Rolling Stone Australia comes alive with Pandora Radio

Partnership exposes Pandora’s listeners to the magazine’s featured music

It’s strange being on the other side of the table, said the editor of Rolling Stone Australia, Rod Yates, during a recent chat with Mediaweek.

We were ushered into a small room on the top floor of a very rock ’n’ roll bar in Chippendale, Sydney, called Goodspace Gallery where the heritage title was holding an event in conjunction with Pandora Radio to celebrate their new partnership. Pandora’s director of business development, Rick Gleave, was also present for the interview in the cosy room with a messy setup. There were cardboard boxes on the floor, white wooden panels covering half of the wall, and an exposed brick wall on the one end of the room.

Rolling Stone Australia has been covering the national and international music scene for over 45 years. However, one can’t describe it as a heritage music magazine, Yates is quick to point out. “It’s a pop culture magazine,” he said.

As we settled into our chairs, Gleave and Yates spoke about the show put on by American rhythm and blues band Vintage Trouble earlier that evening. During the course of the interview, Mediaweek witnessed what could be called a verbal commitment from the two parties to hold more events like the launch party with bands. This signals the possible expansion of the magazine in the event space beyond its Live Lodge event where they take over a bar for about three weeks a year and run curated gigs.

The recently announced partnership between Pandora and Rolling Stone Australia brings the magazine to life with a self-titled radio station. All the artists and tracks covered in the monthly edition of the magazine will feature on Rolling Stone Radio on Pandora. Gleave likened this to the music CDs that came on the front of music titles just over a decade ago.

“Do you remember when we were kids?” he said, looking at Yates. “You’d buy magazines like Smash Hits and on the front of them there would be a CD with that week’s music on it. I would live for that week’s copy of Smash Hits for the CD.”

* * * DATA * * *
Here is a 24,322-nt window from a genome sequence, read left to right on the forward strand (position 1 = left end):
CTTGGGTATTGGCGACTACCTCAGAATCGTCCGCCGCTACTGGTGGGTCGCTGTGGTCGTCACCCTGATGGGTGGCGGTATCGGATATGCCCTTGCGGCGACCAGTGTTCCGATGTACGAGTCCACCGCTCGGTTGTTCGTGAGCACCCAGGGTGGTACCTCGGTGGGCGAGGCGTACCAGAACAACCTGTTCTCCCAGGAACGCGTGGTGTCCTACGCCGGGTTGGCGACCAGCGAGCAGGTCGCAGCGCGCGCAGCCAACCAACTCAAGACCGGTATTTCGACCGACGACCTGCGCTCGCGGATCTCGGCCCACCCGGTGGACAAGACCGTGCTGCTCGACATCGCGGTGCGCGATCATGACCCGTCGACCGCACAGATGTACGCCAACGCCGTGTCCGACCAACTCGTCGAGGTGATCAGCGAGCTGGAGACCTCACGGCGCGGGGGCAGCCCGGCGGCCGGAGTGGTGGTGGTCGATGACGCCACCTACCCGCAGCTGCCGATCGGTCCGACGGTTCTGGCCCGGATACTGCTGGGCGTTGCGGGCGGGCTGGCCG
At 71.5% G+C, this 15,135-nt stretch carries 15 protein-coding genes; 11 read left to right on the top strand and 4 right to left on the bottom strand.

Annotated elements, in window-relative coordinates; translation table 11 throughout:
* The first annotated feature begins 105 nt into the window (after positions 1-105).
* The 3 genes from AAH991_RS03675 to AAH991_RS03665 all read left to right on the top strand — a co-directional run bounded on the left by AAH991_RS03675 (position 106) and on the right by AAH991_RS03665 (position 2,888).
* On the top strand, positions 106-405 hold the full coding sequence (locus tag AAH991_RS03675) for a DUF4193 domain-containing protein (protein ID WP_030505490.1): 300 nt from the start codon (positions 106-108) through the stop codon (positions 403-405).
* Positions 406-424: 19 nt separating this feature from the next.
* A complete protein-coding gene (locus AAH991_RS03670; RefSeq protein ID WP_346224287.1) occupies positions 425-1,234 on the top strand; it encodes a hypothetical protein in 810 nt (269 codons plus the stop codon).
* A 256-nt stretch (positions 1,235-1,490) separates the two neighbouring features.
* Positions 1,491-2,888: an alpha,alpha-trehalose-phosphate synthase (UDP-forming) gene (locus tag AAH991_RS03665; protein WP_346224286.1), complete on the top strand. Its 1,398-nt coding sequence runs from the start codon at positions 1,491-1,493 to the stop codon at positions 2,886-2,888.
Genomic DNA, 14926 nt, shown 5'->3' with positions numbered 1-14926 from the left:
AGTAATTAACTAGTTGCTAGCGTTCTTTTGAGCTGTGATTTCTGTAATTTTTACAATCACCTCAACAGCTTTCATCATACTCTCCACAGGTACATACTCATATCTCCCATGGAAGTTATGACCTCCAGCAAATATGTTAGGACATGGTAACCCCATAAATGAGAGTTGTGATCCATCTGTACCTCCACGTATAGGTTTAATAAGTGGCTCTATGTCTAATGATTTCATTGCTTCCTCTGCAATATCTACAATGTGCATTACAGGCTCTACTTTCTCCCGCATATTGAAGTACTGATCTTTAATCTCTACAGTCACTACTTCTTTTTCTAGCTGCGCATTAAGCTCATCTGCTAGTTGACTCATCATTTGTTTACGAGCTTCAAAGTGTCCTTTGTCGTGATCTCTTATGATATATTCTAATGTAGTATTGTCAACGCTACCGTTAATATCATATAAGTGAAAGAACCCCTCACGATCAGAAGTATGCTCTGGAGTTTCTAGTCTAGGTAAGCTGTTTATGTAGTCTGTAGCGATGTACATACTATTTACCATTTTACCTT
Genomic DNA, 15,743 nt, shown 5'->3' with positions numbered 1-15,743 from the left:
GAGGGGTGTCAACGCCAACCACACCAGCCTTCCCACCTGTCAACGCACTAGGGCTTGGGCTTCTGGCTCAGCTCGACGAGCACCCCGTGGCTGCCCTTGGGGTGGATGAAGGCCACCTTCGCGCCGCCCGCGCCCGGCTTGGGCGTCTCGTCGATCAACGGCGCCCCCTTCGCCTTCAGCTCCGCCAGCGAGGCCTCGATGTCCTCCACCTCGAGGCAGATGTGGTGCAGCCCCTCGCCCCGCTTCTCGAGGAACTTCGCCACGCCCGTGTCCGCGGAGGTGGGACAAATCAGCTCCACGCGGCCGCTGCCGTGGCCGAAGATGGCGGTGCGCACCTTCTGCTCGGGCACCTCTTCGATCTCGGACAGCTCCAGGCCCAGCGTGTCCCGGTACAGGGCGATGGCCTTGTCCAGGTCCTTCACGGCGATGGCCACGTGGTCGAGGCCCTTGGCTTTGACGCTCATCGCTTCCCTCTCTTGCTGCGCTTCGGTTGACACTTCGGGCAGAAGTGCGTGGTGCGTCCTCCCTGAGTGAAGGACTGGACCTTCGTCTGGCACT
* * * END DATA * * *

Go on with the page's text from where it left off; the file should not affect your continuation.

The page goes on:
Rod Yates and Rick Gleave

A key aspect of Pandora and this partnership, Gleave said, is to allow the listeners and magazine consumers discover new music that suits their tastes.

It’s partnerships like the one with Pandora that allow a heritage brand like Rolling Stone to stay relevant to the Australian market.

Yates said: “Our challenges are the same as every print publication, which is obviously declining readership. We are very lucky with the fact that Rolling Stone has been around in Australia for about 46 years now. With that comes a certain sort of brand recognition and loyalty.”

The magazine has witnessed many competitors come and go and withstood competition through time.

“Through the economic ups and downs where some titles or some things become expendable, Rolling Stone has always been one of those brands that people want to keep buying because it’s their passion,” Yates said. “There are other things built into that like online. We’ve only had a website for about four years since we became independent. When we were at Bauer there was no website. That’s a huge growth area for us.”

Matt Coyte currently publishes Rolling Stone Australia through his company Paper Riot. He is also the editor-in-chief of the brand. Coyte edited the title when it was housed under the Bauer Media banner. It left the German publisher’s stable in late 2013.

“Bauer is a publishing house with a lot of titles – some of the biggest in Australia. When you are not one of the biggest titles in Australia, you are jostling for priority in a publishing house such as that. When we became independent, our #1 priority was to grow the brand,” Yates said. “Going independent has really given us the licence to be more nimble and act faster. The buck stops with us pretty much.”

Gleave interrupted Yates to point out an interesting pattern for the Rolling Stone Australia brand: “You are almost a startup aren’t you?

“Audiences are migrating in bucketloads to a lot of different devices that they consume content on. The biggest problem many brands are finding is that it is tricky to build those brands from print to online. What you guys [Rolling Stone Australia] are doing is come out from that bigger brand and being a startup again.”

This, Gleave said, would help Rolling Stone Australia stay relevant with its market.

Prior to becoming the first employee hired by Pandora in Australia, Gleave spent 20 years working in the publishing industry. He has worked for Fairfax Media, Daily Mirror and News Corp.

He called Pandora a startup in Australia. He said: “In the US we are 16 years old. We are north of 325 million users. However, in this territory we are four and a half years old. When we partner with other brands and they partner with us, it’s like a value exchange for audience and exposure.

“There aren’t that many people who are thinking outside the box in terms of how to get an audience and how to allow people to listen and consume information at the same time.”

Asked about intentions of leaping into the podcasting space, Yates said it was a topic that came up during their initial discussions with Pandora.

“We want to get into that space,” Yates said. “The US edition of Rolling Stone has recently got into it as well.”

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